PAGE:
Artists scavenge, surf web for inspiration

By Larissa Gula

Everything is changing these days, including the way artists approach their artwork. “SCALE: Aesthetic Turbulence and the Search for Lifestyle Panacea”

SPACE Gallery

812 Liberty Ave.


Nov. 19 to Feb. 6, 2011

Free admission

Everything is changing these days, including the way artists approach their artwork.

The “SCALE” exhibit, presented by the Pittsburgh Cultural Trust, attempts to look at ways people can both live and create artwork during an economic downturn. Guest curator Ally Reeves had this exhibit in mind for two years and wanted to bring together artists that she liked from around the area — but first she had to find the “vein of continuity” between each artist.

“The basic idea is that all of these artists have a practice that is a type of creativity that is close to their lifestyle,” Reeves said. “So even in times of hardship they are able to create work, because materials come from salvage sources or because the art helps them make money or relax in some way.”

“SCALE” offers a variety of artistic mediums, including photography collections, woodcarving, silk printing and video.

One of the pieces is a working shower with a wooden frame and a canvas that drapes around the person who uses it. The piece was put together by sculptor Derk Wolmuth using more than 80 percent salvaged materials.

Wolmuth, a Canadian with a background in woodworking, considers himself a non-medium-specific artist.

“The idea behind the shower is that since this is a show about living on margins and somehow not in the standard way, this is a place people can come to use the shower,” Wolmuth said. “It’s a straightforward functioning shower.”

The shower plays around with the “thin line between being homeless with a shower and homeless without a shower,” according to Wolmuth, who wanted to explore the idea of living without an apartment and a place to go.

The entire “SCALE” exhibit considers this type of simplification and explores the essence of who and what people are, he said.

As for his shower, it’s open and available to the public.

“People could just come down and get a hot water shower here in the gallery,” he said. “It offers some closure and privacy with the canvas, and after it you can just relax and enjoy feeling clean in an art gallery. It’s something new.”

Freelance artist Teresa Foley, who is also featured in the exhibit, explored the world of online dating.

She put together a two-part exhibit featuring a clothesline with clothing she drew imitations of men onto, and a TV running slides explaining the significance of images men post online. Her exhibit, “m4w” (men for women), is part of her ongoing research into the kinds of images men post on Craigslist for dating purposes.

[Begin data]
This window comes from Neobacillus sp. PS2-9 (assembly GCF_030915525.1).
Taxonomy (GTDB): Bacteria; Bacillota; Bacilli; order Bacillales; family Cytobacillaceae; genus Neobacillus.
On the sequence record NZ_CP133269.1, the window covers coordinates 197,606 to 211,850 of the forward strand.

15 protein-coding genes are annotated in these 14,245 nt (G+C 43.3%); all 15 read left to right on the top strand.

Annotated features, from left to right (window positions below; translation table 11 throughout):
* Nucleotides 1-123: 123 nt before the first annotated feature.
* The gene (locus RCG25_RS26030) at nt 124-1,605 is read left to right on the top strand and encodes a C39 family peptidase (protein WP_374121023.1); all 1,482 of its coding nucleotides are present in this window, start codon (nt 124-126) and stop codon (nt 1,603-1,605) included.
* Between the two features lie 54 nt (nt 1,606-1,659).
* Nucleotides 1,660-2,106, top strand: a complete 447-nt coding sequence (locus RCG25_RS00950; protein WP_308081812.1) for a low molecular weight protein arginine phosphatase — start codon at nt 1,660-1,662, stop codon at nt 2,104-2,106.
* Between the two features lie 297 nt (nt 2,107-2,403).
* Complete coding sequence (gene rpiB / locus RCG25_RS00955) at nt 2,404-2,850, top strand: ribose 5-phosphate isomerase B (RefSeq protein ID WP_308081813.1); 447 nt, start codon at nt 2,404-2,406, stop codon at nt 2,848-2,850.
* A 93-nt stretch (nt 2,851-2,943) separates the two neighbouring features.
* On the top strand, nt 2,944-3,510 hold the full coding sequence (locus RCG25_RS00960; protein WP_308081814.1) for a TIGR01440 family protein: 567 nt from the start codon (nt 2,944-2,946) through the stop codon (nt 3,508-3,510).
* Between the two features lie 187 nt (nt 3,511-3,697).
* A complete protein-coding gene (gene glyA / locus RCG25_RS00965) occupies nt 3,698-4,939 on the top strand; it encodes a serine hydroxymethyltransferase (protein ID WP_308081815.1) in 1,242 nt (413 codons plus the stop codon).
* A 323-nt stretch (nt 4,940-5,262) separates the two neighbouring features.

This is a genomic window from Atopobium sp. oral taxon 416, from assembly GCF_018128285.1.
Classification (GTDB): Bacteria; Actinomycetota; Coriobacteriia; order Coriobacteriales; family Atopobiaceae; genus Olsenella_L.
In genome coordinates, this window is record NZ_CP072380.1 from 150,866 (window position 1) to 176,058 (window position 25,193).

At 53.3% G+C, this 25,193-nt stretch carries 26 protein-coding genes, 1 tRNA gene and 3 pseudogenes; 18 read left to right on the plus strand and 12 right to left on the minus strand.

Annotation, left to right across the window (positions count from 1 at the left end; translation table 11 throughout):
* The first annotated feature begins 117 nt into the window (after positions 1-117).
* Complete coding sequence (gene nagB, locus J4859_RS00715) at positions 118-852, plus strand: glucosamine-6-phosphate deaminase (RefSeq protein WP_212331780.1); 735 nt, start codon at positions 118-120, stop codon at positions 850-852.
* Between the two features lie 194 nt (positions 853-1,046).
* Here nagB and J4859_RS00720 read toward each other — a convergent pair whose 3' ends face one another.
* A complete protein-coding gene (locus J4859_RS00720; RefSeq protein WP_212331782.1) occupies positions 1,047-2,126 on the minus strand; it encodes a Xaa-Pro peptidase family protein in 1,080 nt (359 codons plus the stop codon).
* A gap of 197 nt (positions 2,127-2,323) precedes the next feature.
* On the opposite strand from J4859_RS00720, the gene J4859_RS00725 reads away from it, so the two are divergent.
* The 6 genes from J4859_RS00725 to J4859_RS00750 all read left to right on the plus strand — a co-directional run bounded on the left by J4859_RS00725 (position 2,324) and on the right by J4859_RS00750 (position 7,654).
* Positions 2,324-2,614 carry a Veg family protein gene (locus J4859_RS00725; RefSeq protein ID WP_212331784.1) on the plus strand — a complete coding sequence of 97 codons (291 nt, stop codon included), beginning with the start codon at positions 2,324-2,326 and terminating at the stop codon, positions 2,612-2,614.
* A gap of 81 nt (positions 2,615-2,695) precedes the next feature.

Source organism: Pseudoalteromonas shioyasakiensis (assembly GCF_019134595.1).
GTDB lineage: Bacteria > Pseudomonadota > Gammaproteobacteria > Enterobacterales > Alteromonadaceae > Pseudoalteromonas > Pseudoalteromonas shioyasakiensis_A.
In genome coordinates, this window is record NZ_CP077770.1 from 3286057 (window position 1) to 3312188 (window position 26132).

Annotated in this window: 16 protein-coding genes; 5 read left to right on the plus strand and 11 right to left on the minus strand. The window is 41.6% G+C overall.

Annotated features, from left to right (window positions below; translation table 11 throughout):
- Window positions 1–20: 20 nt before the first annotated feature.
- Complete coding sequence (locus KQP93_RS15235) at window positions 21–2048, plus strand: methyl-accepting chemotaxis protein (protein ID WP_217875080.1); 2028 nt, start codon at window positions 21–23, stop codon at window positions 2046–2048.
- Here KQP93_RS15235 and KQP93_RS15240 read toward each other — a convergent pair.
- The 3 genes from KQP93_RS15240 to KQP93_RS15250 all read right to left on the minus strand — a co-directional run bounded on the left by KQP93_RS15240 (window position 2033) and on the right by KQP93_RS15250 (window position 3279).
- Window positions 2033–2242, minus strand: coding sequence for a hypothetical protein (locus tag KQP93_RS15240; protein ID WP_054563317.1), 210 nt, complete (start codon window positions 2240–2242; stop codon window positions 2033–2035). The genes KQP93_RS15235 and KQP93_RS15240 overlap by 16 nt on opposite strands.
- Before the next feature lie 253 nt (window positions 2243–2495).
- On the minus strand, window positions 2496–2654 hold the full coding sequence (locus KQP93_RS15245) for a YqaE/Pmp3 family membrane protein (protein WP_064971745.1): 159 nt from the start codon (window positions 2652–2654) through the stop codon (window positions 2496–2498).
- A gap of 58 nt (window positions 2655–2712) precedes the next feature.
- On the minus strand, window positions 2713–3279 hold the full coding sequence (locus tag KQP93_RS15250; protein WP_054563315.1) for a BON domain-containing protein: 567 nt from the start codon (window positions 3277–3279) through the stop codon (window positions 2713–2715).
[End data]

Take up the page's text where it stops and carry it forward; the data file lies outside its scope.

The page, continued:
Foley noticed that on dating sites women will usually post a simple portrait of themselves, but men do several different things.

“Sometimes they’re sexually explicit and sometimes they’re something sweet, like a guy with his poodle,” Foley said. “Sometimes they’ll even post something they like, like a nature photograph or a beer. So the video is a slideshow categorizing those photographers.”

Foley is using this project as a gauge to look at men’s usage of pictures.

“Artists often look at references for new work, so this is my taking a look at and presenting back to our culture in Pittsburgh in terms of what men are doing with photographs,” Foley said.

Foley also teaches people around the city about media literacy and works with film festivals. For her, technology-based mediums allow her the most feedback, which is what she wants to see.

“I discovered I want to have a conversation of some sort,” Foley said. “That was how I got into doing art. As for picking this content, some of my best boyfriends have been from Internet dating … So for me, this has a bit of laundry out to air and dry, and it plays with the idea of women’s work, and the images of masculinity are being turned into something feminine.”

As for “SCALE” overall, Foley said she felt excited to see how people would react to an exhibit that explores not just certain topics, but the artists themselves.

“That’s partly what this show is about,” Foley said. “How do artists live and survive? What are their contributions? Do things have to be the accepted way or do artists sometimes get to change that and open up new ways of thinking and doing for people?”

As for Reeves, the projects show a collection of creativity, and this is what she wants to see.

“I think it’s encouraging for people to see people without very much, but who are creative,” she said.